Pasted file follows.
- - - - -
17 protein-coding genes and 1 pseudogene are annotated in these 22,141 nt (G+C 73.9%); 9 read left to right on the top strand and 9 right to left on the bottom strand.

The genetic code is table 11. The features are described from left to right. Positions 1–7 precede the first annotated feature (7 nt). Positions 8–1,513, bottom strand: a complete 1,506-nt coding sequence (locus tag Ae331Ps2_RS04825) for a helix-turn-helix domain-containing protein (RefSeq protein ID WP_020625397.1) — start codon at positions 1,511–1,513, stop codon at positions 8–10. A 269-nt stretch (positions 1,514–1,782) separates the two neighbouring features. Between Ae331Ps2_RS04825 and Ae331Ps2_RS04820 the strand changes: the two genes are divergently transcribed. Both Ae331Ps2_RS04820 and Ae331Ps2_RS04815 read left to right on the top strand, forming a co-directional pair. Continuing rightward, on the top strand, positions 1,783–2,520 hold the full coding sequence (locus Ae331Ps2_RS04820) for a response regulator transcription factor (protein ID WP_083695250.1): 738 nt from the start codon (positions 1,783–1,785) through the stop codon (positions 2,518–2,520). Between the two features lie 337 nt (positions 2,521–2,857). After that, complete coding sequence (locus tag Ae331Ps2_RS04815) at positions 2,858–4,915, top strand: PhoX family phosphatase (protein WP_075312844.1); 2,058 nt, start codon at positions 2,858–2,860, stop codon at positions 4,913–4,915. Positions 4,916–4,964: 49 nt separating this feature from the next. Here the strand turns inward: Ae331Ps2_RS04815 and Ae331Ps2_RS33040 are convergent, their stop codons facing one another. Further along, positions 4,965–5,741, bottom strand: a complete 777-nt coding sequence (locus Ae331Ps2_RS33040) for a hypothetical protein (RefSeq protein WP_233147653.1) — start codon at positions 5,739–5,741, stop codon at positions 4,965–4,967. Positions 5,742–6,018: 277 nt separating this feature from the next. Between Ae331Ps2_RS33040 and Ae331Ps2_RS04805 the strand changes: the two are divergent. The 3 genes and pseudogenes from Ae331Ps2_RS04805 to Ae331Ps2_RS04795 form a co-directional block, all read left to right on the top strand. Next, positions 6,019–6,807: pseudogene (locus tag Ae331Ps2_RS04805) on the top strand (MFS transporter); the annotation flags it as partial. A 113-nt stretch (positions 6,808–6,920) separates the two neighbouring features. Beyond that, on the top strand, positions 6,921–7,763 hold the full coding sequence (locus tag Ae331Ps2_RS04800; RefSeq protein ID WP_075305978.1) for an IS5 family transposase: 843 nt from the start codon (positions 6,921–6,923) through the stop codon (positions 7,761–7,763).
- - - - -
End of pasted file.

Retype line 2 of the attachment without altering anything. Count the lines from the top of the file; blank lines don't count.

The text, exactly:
The genetic code is table 11. The features are described from left to right. Positions 1–7 precede the first annotated feature (7 nt). Positions 8–1,513, bottom strand: a complete 1,506-nt coding sequence (locus tag Ae331Ps2_RS04825) for a helix-turn-helix domain-containing protein (RefSeq protein ID WP_020625397.1) — start codon at positions 1,511–1,513, stop codon at positions 8–10. A 269-nt stretch (positions 1,514–1,782) separates the two neighbouring features. Between Ae331Ps2_RS04825 and Ae331Ps2_RS04820 the strand changes: the two genes are divergently transcribed. Both Ae331Ps2_RS04820 and Ae331Ps2_RS04815 read left to right on the top strand, forming a co-directional pair. Continuing rightward, on the top strand, positions 1,783–2,520 hold the full coding sequence (locus Ae331Ps2_RS04820) for a response regulator transcription factor (protein ID WP_083695250.1): 738 nt from the start codon (positions 1,783–1,785) through the stop codon (positions 2,518–2,520). Between the two features lie 337 nt (positions 2,521–2,857). After that, complete coding sequence (locus tag Ae331Ps2_RS04815) at positions 2,858–4,915, top strand: PhoX family phosphatase (protein WP_075312844.1); 2,058 nt, start codon at positions 2,858–2,860, stop codon at positions 4,913–4,915. Positions 4,916–4,964: 49 nt separating this feature from the next. Here the strand turns inward: Ae331Ps2_RS04815 and Ae331Ps2_RS33040 are convergent, their stop codons facing one another. Further along, positions 4,965–5,741, bottom strand: a complete 777-nt coding sequence (locus Ae331Ps2_RS33040) for a hypothetical protein (RefSeq protein WP_233147653.1) — start codon at positions 5,739–5,741, stop codon at positions 4,965–4,967. Positions 5,742–6,018: 277 nt separating this feature from the next. Between Ae331Ps2_RS33040 and Ae331Ps2_RS04805 the strand changes: the two are divergent. The 3 genes and pseudogenes from Ae331Ps2_RS04805 to Ae331Ps2_RS04795 form a co-directional block, all read left to right on the top strand. Next, positions 6,019–6,807: pseudogene (locus tag Ae331Ps2_RS04805) on the top strand (MFS transporter); the annotation flags it as partial. A 113-nt stretch (positions 6,808–6,920) separates the two neighbouring features. Beyond that, on the top strand, positions 6,921–7,763 hold the full coding sequence (locus tag Ae331Ps2_RS04800; RefSeq protein ID WP_075305978.1) for an IS5 family transposase: 843 nt from the start codon (positions 6,921–6,923) through the stop codon (positions 7,761–7,763).